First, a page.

Drinking Like Lady
My sister’s face was still red from crying. She’d been told off for sucking the raisins from her cheesecake and spitting them into the fruit salad.
Now she was thirsty, and coffee was all there was on the table.
The grown-ups were arguing on heavy oak dining chairs, bums on olive scuffed velvet seats. The dachshund gladly followed us, wagging her tail.
Grandma’s kitchen smelled of onions and dirty dishcloths. Some Saturday mornings she’d say, “today you’re allowed to help me,” and I’d take a bit of cotton wool and clear out the air grille under her fridge. The smell never changed.
My face ached with disgust as I tried to reach past dishcloths, to the kitchen taps, to fill my sister’s beaker. Nearly — there — no — fingertips slipped off.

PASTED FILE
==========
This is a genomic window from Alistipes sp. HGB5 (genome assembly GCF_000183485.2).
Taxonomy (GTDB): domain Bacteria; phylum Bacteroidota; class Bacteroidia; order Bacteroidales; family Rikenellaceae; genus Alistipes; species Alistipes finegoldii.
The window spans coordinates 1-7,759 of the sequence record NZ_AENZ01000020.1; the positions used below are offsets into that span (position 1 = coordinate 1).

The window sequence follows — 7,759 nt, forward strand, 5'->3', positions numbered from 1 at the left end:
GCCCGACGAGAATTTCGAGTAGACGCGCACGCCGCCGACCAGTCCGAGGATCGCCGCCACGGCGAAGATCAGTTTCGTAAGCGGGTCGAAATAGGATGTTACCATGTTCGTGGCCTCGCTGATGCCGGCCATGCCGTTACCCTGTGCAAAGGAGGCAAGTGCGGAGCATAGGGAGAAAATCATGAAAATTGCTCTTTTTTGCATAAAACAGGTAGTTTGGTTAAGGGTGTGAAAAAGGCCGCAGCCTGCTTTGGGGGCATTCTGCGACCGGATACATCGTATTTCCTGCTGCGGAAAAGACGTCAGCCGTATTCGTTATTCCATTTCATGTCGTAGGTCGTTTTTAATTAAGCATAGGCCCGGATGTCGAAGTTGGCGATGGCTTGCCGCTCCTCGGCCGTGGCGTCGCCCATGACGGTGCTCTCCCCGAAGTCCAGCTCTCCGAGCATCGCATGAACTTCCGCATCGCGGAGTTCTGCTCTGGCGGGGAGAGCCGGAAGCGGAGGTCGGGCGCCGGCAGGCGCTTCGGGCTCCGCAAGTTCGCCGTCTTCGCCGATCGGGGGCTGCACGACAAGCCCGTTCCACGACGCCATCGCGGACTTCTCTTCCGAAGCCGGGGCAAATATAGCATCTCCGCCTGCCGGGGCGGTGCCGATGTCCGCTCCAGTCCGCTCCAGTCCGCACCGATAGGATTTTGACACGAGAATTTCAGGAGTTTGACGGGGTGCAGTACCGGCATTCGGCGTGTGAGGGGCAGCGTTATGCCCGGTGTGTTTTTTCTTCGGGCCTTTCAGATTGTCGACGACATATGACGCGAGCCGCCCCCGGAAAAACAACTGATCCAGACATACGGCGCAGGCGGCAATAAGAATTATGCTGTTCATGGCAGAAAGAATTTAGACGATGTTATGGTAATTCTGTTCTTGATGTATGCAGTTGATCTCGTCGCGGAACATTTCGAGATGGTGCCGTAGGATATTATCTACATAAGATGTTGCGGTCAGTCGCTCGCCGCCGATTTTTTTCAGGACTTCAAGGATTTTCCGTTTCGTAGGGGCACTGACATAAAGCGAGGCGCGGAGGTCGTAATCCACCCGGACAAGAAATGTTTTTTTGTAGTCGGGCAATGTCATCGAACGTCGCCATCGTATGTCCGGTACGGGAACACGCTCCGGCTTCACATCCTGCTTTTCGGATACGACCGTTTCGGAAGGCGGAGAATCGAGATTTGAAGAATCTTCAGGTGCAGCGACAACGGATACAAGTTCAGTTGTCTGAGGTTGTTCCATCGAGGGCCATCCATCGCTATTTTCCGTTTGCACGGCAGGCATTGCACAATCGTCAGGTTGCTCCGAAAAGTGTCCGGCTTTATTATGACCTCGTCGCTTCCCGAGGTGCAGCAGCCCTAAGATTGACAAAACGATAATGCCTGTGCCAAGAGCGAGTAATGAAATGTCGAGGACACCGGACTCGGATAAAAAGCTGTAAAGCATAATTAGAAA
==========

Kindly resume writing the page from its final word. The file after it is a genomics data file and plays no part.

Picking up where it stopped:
Grandma, filling the doorway. Sister, lapping water from the dog’s metal bowl.
“Drinking like Lady!”, she crowed.
As I was drawing the map of that once-familiar place in Germany, I realised how much the images in my mind relied on the stories that happened there. No story, no memory.
Grandma will be 95 this year, and I think of her a lot. She’s got dementia and only remembers the good old times. She doesn’t remember how old she is. But I’m sure she remembers this story, as it’s so long ago.
I hope so.